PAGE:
Kavanaugh Stays Combative During Questioning At Blasey Ford Hearing

WASHINGTON, DC - SEPTEMBER 27: Supreme Court nominee Judge Brett Kavanaugh testifies before the US Senate Judiciary Committee in the Dirksen Senate Office Building on Capitol Hill September 27, 2018 in Washington, DC. A professor at Palo Alto University and a research psychologist at the Stanford University School of Medicine, Ford has accused Supreme Court nominee Judge Brett Kavanaugh of sexually assaulting her during a party in 1982 when they were high school students in suburban Maryland.  (Photo by Saul Loeb-Pool/Getty Images)
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Judge Brett Kavanaugh did not drop the forceful and defensive tone he took at times during his opening statement once the hearing on the sexual misconduct allegations he’s facing moveed on to questioning.

He raised his voice repeatedly, interrupted Democratic senators as they asked him questions, and even brushed off some of the questions from Rachel Mitchell, the prosecutor tapped by Judiciary Republicans to ask their questions.

“No, no, no, no,” Kavanaugh shouted at Sen. Patrick Leahy (VT), as the Democrat attempted to press him about his high school yearbook while Kavanaugh touted his good grades in school. “I am going to talk about my high school record if you’re going to sit there and mock me.”

Chairman Chuck Grassley interrupted to ask that Kavanaugh be allowed to answer fully, in what seemed to be an attempt to cool down the temperature of the exchange.

It was not the first time Kavanaugh interrupted a Democrat’s inquiry. He also interrupted Sen. Dianne Feinstein (D-CA) as she tried to ask him if he supported having the FBI investigate the claims made by Blasey Ford.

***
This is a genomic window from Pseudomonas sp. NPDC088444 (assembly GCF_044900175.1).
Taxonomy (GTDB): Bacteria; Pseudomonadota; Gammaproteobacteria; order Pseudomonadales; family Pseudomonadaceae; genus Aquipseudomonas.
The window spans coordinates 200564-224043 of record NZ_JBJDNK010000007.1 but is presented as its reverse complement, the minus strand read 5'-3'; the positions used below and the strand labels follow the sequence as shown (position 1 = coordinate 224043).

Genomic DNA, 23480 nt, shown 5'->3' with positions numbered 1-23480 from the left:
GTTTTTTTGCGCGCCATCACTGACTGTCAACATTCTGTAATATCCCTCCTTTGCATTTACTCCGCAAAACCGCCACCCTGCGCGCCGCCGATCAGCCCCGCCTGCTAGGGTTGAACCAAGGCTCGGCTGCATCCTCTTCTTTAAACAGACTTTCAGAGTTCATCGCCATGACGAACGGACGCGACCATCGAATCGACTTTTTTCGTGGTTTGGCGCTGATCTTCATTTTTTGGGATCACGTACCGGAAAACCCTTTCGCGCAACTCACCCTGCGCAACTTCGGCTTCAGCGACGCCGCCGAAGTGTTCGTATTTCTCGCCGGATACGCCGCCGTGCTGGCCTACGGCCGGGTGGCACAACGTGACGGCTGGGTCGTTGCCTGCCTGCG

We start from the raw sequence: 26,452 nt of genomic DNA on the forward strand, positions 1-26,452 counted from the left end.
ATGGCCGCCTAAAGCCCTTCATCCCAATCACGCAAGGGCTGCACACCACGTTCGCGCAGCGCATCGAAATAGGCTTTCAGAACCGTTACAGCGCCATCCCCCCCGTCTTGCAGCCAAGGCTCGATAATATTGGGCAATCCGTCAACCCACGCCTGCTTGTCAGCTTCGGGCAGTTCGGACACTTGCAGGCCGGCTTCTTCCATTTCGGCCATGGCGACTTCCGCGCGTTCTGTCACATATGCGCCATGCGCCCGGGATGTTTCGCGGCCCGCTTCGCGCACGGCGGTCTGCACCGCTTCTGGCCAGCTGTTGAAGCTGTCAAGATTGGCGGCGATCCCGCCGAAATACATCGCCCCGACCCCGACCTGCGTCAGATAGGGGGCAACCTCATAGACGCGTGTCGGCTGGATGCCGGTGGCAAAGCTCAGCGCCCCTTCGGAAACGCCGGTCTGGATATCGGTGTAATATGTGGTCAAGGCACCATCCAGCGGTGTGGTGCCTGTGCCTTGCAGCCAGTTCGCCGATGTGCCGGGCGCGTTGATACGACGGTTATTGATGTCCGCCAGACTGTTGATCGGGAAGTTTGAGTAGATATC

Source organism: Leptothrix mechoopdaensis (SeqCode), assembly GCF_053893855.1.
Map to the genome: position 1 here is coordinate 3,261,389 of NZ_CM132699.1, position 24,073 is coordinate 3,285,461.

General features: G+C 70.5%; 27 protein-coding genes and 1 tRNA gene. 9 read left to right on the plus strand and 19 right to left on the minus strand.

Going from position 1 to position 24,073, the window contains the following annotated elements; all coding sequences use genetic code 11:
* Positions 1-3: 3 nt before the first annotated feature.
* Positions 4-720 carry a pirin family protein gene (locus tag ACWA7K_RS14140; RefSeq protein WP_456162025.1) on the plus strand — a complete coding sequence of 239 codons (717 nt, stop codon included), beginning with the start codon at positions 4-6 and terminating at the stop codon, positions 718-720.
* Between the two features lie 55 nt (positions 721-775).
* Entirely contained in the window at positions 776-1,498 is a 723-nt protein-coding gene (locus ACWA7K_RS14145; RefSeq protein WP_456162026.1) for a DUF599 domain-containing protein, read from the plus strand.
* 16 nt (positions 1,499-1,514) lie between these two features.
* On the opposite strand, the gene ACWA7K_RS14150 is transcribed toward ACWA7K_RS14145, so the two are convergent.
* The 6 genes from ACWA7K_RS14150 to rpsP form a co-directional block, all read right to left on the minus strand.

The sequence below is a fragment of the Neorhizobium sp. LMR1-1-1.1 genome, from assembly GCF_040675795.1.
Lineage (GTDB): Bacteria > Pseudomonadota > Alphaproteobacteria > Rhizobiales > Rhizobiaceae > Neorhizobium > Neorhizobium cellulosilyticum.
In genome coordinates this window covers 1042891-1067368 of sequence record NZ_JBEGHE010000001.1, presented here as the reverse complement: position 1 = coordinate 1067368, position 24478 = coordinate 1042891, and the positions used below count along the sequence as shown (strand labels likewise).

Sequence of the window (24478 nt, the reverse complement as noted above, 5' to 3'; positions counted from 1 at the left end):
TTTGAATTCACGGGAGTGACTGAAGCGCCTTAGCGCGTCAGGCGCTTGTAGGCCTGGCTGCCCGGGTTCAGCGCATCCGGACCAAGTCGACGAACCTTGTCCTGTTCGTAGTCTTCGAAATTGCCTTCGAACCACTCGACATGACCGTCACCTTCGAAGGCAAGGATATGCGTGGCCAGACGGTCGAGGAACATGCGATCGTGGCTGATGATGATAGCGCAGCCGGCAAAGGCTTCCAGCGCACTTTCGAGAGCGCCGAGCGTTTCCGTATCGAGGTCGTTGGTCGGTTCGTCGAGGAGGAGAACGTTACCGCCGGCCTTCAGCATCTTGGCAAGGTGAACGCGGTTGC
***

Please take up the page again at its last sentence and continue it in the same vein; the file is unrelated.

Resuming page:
You’re interviewing me. You’re interviewing me. You’re doing it, senator. I’m sorry to interrupt, but you’re doing it,” he said, looking indignant.

Even when Mitchell went through a line of questioning about his drinking habits, which appeared designed to inoculate Kavanaugh from claims that he might have been so drunk he could have forgotten assaulting someone in high school, he looked incredulous that he was even being asked.

He looked annoyed when she asked if he ever woke up in fewer clothes or clothes in a different condition that what he remembered when he went to sleep.

“No, no,” he said.

When Sen. Amy Klobuchar (D-MN)  asked him if he’s ever drank so much he forgot things that happened night before he turned the question on her.

“You’re asking about black out, I don’t know — have you?”

Kavanaugh later apologized to Klobuchar for the question.

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